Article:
Shelburne Free Press
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Export date: Tue Sep 25 6:01:47 2018 / +0000 GMT

Shelburne students pull together in the fight against bullying




The 2nd week of November was “Bully Prevention Week” and though area students wore the colour pink in support of the Anti-Bullying movement during that week's activities, area youth did not stop there. Shelburne and area have much to be proud of with regards to our younger population of caring, kind, sincere elementary students and the great lengths they are achieving in their stand against Bullying. In what has become a nation- wide area of utmost concern, Bullying has taken on a serious and sometimes grave, life of its own and the long term affects can be life altering.
In an unprecedented attempt to attack the problem strategically, the Red Cross initiative, Beyond The Hurt is a program specifically targeting the youngest of our population and helps them to employ strategies, deflate harmful situations, provides new and useful perspectives and often that concept begins with teaching a new word, that being empathy.
Upper Grand District School Boards' Child and Youth Care Workers have been trained by the Red Cross to bring the Beyond The Hurt Program into local area elementary schools. Communications Officer for the Upper Grand District School Board, Maggie, McFadzen is very pleased with the Red Cross Anti-Bullying Initiative commenting, “ Bullying is no longer just about physical fights in the playground or halls. By raising awareness that bullying can take many forms, and that it's about equity and inclusion, goes a long way to making schools safe and caring places for everyone.”
On November 24th and 25th, student representatives from Hylands Elementary, Centennial Highlands Elementary, and Glenbrook Elementary, gathered with fellow students at Primrose Elementary School, approximately 50 students in all, to take part in the Beyond the Hurt Program taught by Child and Youth Care Workers, Tara McCabe and Neil Kingdon.
“Students here today are learning how to facilitate peer anti-bullying presentations which they will create upon returning back to their schools. They will give their presentations to all classes in their school. The message is received much better coming from students delivered to students,” commented McCabe.
Each student created pledges they will try to carry out in future. “ The students came up with great pledges,” commented Kingdon, providing examples, “Ask people how they are and is there a problem; I will give someone a compliment; I will include people who are lonely; I will make people feel better; If someone has nobody to play with, I will play with them.”
In order to understand the impact the program has, one must only witness the children interact responsibly and respectfully with their peers and the younger students especially, setting a respectful, kind, and compassionate example to follow, and with that creates a safe and comfortable learning environment.
Without realizing it, these young mentors will be providing examples of leadership in their school community and it's plain to see what happens when students follow that train of thought as one such student from Primrose demonstrated in her comments. Grade seven student, Ashley Sharkey had a lot to say about her understanding of bullying and the message was loud, clear and completely positive when asked what she has learned from the Beyond The Hurt Program, “ I've learned even showing the slightest bit of kindness can make a huge difference with stopping Bullying in school,” explained Sharkey. Perhaps most amazing and wonderful to witness, when asked how showing kindness works, Sharkey replied, “There is power in numbers. One person stands up, then one more will stand up and more will stand up against bullying, and when that happens, the bully looses confidence.” Suddenly, the ability to empathize and react with kindness is a well learned coping tool Sharkey will bring to her peers during her presentations. Perhaps these youngsters will be the generation of change by example and what a great concept these bright minds and kind hearts will approach each day knowing they have the power to impact the world in such a positive way. A much more comprehensive understanding of the Beyond The Hurt Program is available at www.redcross.ca. Contact any one of the four schools for more information on the Beyond The Hurt Program or if you have questions regarding bullying.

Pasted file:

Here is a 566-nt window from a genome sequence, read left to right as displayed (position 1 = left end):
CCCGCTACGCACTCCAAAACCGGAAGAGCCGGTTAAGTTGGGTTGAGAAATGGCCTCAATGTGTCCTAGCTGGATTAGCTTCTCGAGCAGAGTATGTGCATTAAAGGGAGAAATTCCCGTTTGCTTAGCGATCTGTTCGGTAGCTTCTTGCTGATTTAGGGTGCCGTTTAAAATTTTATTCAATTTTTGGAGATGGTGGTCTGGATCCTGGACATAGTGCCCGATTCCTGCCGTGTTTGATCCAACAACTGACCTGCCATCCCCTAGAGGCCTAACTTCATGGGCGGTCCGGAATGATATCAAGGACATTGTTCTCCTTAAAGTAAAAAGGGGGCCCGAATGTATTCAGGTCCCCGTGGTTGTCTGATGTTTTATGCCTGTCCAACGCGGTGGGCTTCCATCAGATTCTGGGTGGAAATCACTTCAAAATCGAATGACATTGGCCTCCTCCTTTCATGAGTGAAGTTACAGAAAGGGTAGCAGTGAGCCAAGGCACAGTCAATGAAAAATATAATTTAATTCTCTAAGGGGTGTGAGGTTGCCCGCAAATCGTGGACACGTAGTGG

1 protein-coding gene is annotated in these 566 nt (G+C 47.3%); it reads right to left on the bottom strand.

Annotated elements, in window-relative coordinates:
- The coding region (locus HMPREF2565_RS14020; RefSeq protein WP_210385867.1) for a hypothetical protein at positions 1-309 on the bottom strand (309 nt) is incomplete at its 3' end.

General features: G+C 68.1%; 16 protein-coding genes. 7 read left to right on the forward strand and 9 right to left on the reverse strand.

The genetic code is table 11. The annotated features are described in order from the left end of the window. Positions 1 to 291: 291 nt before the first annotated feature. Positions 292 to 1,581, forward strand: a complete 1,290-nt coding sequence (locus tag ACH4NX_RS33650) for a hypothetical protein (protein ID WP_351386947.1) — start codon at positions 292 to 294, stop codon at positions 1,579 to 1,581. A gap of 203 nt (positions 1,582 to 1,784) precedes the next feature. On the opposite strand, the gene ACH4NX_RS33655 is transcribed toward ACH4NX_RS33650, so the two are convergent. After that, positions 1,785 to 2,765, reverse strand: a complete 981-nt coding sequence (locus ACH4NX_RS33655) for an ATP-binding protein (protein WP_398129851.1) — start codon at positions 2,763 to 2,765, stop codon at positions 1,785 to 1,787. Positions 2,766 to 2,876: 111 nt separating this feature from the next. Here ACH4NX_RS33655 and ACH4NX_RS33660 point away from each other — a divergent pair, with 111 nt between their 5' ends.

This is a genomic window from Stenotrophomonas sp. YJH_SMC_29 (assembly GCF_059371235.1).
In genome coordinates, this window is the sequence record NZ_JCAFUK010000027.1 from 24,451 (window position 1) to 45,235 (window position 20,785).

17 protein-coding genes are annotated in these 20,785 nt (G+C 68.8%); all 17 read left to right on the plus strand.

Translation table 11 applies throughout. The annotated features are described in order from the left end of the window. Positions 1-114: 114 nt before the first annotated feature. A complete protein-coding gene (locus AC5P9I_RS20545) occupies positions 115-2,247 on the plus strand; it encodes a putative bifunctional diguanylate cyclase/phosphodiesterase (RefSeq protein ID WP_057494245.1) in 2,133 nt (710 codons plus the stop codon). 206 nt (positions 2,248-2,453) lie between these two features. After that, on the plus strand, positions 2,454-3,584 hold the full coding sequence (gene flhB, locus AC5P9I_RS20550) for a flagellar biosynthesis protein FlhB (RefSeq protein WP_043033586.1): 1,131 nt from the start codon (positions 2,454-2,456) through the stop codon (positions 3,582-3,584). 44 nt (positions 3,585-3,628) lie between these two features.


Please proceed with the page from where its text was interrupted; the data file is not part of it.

By Alex Sher

Grade 7, Primrose Elementary Student Rossalyn Kennedy attended Beyond The Hurt, a Red Cross Anti-Bullying Program. Student representatives from area elementary schools learned how to create anti-bullying presentations which they will deliver to all classes in their schools. Kennedy is featured with her personal pledge to carry out in the future.

Grade 7, Primrose Elementary Student Rossalyn Kennedy attended Beyond The Hurt, a Red Cross Anti-Bullying Program. Student representatives from area elementary schools learned how to create anti-bullying presentations which they will deliver to all classes in their schools. Kennedy is featured with her personal pledge to carry out in the future.



Glenbrook Elementary Students participated in Bully Prevention Week promoting school spirit and kindness towards others.

Glenbrook Elementary Students participated in Bully Prevention Week promoting school spirit and kindness towards others.



Centennial Hylands Elementary students participated in Bully Prevention Week by creating signs for all the school to see.

Centennial Hylands Elementary students participated in Bully Prevention Week by creating signs for all the school to see.

Post date: 2014-11-26 17:36:42
Post date GMT: 2014-11-26 22:36:42

Post modified date: 2014-12-03 13:14:26
Post modified date GMT: 2014-12-03 18:14:26

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